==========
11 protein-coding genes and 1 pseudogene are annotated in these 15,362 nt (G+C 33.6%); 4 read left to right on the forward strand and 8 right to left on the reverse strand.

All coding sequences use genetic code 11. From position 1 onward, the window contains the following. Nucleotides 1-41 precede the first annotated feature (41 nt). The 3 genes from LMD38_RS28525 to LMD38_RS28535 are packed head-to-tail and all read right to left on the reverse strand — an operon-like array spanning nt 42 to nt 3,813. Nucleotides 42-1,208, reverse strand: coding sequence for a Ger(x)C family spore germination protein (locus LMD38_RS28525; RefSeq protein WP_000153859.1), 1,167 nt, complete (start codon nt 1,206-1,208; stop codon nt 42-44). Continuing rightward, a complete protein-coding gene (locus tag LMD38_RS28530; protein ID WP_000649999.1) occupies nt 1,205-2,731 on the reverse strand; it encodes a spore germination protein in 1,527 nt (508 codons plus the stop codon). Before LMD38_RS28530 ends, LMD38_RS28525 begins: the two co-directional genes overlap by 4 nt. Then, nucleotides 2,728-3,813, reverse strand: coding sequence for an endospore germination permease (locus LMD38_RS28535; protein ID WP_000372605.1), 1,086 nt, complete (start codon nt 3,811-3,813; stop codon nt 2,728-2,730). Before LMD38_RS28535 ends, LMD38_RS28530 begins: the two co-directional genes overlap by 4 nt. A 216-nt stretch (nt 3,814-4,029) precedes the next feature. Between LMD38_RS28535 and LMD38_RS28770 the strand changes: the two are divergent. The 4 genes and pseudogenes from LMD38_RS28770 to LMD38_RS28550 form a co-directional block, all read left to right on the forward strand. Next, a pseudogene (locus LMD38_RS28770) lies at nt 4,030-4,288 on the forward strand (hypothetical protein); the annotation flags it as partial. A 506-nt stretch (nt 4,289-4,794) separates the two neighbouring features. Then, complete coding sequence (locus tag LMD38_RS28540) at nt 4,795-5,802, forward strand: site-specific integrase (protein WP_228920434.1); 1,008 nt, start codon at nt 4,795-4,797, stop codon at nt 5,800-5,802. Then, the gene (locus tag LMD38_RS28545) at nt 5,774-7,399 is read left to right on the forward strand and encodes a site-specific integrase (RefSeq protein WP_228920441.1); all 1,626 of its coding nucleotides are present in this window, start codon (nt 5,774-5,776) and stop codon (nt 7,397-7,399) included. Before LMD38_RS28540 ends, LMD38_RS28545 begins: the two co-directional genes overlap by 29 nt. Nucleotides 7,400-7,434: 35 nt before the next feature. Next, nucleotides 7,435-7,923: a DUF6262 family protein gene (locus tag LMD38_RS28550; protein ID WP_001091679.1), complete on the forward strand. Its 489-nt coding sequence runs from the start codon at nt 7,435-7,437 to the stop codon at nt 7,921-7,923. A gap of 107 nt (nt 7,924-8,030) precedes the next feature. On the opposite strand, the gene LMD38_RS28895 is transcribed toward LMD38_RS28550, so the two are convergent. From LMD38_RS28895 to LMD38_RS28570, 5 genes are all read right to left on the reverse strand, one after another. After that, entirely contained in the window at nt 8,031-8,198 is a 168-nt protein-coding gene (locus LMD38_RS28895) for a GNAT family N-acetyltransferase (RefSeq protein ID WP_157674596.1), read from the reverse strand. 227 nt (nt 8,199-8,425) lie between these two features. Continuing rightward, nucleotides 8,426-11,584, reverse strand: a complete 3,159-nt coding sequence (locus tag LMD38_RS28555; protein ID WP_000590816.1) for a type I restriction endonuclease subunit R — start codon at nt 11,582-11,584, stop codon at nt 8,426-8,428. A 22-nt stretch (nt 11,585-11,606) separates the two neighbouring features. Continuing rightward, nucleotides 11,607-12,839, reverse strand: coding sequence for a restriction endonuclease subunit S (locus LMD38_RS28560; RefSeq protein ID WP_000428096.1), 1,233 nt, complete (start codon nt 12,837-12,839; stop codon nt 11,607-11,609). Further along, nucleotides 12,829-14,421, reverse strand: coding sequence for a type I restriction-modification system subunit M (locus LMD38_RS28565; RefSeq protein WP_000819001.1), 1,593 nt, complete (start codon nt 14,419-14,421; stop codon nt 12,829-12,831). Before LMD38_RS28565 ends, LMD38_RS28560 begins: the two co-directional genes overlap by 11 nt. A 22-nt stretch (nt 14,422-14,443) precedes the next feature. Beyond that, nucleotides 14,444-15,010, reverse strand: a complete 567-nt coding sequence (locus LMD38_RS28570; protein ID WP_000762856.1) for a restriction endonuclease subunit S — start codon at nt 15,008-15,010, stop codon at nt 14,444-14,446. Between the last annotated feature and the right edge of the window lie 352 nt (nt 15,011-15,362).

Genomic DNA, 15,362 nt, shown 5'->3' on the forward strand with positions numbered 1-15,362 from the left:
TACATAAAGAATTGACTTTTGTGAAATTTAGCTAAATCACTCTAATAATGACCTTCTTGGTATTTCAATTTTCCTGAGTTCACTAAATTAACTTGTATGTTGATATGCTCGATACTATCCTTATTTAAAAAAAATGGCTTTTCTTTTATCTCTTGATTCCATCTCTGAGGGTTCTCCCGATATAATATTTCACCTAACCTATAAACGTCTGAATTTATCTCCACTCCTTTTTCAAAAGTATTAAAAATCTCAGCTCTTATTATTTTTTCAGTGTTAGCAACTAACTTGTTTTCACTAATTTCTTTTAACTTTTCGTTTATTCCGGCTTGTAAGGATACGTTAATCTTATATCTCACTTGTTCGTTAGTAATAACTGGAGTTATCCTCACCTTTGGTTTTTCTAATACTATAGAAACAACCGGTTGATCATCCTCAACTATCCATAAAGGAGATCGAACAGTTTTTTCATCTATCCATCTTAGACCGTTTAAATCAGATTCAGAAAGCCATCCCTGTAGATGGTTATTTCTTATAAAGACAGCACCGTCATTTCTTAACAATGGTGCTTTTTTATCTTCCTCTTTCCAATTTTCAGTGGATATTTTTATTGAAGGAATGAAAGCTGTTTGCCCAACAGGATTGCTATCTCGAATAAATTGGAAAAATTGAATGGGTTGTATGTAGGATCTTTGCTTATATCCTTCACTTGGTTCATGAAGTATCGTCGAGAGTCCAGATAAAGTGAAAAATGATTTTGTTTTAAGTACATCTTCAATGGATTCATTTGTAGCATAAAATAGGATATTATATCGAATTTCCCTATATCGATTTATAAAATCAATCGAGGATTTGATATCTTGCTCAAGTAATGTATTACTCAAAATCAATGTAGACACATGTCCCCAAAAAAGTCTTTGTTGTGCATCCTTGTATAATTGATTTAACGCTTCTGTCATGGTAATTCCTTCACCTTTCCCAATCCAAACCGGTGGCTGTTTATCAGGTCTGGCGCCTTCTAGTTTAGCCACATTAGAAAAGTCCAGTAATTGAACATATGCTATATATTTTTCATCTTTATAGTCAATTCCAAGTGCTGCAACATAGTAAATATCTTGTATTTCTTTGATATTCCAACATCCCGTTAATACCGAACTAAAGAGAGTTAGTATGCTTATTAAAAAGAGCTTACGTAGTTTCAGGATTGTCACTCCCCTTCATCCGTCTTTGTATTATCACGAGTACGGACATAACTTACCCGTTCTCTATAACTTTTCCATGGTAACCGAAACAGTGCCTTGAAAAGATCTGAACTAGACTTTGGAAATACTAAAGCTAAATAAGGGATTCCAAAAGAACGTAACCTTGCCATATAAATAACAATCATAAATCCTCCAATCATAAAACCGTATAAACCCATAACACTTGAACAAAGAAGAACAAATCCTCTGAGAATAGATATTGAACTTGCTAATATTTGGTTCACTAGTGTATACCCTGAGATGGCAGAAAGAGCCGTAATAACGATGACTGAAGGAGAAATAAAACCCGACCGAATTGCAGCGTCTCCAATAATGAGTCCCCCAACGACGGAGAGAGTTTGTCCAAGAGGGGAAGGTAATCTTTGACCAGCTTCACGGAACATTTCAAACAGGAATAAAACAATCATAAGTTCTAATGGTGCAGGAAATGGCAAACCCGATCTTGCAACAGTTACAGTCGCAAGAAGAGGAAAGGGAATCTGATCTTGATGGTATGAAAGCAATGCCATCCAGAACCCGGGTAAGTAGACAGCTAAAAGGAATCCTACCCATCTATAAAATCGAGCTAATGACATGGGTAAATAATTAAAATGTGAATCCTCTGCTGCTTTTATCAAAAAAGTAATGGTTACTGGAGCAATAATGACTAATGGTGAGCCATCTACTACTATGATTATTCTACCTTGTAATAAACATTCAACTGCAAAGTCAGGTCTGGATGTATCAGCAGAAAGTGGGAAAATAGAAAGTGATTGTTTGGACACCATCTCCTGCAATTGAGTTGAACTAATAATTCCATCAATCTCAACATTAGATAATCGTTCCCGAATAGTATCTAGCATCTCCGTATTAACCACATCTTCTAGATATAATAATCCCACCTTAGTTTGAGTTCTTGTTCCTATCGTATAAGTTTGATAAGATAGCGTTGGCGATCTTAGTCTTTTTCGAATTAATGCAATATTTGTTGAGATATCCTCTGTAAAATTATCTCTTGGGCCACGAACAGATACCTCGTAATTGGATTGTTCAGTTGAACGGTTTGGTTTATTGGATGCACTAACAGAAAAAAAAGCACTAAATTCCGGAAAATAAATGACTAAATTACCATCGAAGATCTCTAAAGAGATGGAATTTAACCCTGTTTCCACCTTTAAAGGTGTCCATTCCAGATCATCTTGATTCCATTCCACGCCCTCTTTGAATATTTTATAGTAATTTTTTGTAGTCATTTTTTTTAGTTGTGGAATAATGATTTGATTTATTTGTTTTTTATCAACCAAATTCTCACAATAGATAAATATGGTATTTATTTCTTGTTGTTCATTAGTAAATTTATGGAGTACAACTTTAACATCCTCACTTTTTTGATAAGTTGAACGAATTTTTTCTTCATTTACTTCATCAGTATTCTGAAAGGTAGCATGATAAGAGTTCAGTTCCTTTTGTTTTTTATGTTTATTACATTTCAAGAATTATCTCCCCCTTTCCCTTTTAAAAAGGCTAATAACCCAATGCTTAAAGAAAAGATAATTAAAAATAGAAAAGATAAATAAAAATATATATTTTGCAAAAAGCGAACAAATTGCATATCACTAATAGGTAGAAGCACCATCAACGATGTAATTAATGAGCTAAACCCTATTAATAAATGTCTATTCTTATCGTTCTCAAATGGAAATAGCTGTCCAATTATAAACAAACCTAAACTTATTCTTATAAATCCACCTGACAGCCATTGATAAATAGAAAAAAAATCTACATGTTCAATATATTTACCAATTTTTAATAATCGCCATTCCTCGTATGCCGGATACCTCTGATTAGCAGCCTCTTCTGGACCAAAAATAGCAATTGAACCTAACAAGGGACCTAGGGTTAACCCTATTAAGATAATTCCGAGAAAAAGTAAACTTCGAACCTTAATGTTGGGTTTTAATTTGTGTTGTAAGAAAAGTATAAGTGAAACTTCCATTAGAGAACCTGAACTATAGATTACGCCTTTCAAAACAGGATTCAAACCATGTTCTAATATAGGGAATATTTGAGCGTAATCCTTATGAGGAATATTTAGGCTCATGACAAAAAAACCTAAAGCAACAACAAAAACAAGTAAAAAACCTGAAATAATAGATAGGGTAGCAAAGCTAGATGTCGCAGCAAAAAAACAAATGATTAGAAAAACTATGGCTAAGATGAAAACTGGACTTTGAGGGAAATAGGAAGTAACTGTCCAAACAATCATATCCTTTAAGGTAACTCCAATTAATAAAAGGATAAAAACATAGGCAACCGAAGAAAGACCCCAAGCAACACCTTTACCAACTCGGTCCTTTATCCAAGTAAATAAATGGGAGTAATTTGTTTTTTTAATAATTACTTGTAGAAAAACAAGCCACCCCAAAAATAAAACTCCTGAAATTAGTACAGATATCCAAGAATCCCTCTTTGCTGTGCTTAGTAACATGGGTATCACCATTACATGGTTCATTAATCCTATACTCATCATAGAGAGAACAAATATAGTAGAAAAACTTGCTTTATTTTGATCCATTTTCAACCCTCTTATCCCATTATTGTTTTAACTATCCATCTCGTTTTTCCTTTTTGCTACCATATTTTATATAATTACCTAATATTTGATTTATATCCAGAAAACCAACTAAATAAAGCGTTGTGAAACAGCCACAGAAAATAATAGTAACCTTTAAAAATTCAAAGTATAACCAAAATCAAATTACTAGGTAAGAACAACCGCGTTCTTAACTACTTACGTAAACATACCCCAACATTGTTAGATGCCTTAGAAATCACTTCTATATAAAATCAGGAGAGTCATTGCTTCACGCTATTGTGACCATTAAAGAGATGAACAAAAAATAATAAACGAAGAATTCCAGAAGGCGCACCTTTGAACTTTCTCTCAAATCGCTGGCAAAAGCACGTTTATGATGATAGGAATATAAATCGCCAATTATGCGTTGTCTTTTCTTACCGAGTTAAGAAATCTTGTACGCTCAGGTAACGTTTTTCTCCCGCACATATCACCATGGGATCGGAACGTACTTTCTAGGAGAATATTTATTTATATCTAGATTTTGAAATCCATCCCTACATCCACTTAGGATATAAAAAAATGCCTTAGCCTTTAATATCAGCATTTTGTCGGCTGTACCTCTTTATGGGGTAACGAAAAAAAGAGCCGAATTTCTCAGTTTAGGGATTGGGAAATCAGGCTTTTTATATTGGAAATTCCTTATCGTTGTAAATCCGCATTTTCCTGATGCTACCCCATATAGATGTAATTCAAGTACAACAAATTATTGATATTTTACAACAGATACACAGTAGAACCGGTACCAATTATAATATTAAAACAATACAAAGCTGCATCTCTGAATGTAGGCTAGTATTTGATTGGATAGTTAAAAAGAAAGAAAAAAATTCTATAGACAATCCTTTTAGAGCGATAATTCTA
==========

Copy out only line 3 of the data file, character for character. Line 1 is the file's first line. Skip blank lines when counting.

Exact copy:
Genomic DNA, 15,362 nt, shown 5'->3' on the forward strand with positions numbered 1-15,362 from the left: